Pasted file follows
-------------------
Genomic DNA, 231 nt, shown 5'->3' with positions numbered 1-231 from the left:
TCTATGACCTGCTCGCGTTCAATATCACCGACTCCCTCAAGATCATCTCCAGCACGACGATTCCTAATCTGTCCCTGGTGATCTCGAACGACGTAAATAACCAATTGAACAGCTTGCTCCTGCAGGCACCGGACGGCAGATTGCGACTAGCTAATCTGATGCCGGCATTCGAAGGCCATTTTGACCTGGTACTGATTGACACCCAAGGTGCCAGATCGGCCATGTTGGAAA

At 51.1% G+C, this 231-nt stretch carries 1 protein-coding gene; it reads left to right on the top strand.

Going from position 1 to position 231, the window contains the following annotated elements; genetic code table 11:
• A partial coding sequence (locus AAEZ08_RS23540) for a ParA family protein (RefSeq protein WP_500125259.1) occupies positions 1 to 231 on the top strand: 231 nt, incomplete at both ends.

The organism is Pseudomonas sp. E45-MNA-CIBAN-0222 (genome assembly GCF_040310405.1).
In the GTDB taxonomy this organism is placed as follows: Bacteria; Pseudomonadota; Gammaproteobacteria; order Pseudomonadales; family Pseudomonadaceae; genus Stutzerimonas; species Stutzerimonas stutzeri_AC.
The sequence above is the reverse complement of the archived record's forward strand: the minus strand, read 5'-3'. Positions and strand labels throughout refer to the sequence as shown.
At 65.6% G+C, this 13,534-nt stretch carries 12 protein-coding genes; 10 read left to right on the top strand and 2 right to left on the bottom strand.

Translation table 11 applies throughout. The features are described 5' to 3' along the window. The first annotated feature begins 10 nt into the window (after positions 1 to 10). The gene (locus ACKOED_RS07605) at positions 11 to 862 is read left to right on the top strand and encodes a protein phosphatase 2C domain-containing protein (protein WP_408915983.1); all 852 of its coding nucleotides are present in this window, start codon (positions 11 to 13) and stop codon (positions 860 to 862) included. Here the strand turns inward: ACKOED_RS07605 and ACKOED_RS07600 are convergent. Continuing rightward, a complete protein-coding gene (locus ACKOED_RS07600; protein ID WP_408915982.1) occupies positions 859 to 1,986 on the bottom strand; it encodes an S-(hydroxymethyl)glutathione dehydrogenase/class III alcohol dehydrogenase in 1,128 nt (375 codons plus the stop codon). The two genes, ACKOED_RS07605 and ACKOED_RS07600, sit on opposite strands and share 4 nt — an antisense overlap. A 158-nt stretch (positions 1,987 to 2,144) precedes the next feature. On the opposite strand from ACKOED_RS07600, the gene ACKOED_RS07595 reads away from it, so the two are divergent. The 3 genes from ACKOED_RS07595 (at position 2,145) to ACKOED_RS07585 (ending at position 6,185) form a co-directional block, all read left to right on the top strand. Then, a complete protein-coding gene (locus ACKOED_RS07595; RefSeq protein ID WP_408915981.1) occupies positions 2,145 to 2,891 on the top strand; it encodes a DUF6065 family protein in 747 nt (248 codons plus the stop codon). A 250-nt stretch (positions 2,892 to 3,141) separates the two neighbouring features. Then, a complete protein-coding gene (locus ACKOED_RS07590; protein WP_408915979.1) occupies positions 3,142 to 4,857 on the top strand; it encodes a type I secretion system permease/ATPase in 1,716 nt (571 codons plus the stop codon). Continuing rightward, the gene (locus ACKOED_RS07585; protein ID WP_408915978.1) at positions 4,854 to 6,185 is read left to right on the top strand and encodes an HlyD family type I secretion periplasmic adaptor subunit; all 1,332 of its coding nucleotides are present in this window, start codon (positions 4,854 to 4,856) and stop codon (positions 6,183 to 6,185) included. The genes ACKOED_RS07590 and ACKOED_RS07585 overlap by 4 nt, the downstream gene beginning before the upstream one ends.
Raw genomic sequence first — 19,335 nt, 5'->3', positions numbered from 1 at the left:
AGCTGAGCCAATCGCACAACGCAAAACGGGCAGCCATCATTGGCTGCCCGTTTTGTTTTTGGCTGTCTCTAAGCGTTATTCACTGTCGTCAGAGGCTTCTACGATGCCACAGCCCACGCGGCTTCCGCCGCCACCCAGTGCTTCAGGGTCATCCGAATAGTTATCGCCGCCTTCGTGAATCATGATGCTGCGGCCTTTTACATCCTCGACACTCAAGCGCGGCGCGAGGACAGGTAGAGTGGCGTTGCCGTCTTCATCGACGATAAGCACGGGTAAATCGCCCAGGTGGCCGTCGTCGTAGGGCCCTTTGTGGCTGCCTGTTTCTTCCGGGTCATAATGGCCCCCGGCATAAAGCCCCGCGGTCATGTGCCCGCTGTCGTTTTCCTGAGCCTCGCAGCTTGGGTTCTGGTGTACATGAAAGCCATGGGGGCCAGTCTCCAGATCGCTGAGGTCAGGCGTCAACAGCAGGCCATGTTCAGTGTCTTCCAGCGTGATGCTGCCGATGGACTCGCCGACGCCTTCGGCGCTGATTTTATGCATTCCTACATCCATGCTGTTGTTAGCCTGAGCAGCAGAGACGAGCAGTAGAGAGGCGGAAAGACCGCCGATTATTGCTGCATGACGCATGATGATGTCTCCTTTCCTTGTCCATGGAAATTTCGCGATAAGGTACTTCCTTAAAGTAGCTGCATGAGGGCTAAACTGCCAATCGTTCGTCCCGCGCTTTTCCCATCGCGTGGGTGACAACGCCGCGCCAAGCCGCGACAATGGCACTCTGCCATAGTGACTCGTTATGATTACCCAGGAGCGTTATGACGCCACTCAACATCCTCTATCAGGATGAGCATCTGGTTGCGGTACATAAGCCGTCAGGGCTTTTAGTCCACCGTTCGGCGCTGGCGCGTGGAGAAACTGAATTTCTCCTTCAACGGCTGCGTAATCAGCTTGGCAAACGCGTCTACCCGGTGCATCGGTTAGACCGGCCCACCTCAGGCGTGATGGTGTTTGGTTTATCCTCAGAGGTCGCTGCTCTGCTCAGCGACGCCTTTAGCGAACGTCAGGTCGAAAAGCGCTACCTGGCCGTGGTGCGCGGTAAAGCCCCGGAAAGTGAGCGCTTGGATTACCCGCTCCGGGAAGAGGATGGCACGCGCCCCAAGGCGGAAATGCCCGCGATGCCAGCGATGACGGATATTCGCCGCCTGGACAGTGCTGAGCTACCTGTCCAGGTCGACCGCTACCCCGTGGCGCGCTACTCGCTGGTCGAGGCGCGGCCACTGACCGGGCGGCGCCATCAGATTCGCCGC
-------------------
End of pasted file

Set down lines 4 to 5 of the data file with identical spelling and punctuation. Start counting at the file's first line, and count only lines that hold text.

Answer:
Going from position 1 to position 231, the window contains the following annotated elements; genetic code table 11:
• A partial coding sequence (locus AAEZ08_RS23540) for a ParA family protein (RefSeq protein WP_500125259.1) occupies positions 1 to 231 on the top strand: 231 nt, incomplete at both ends.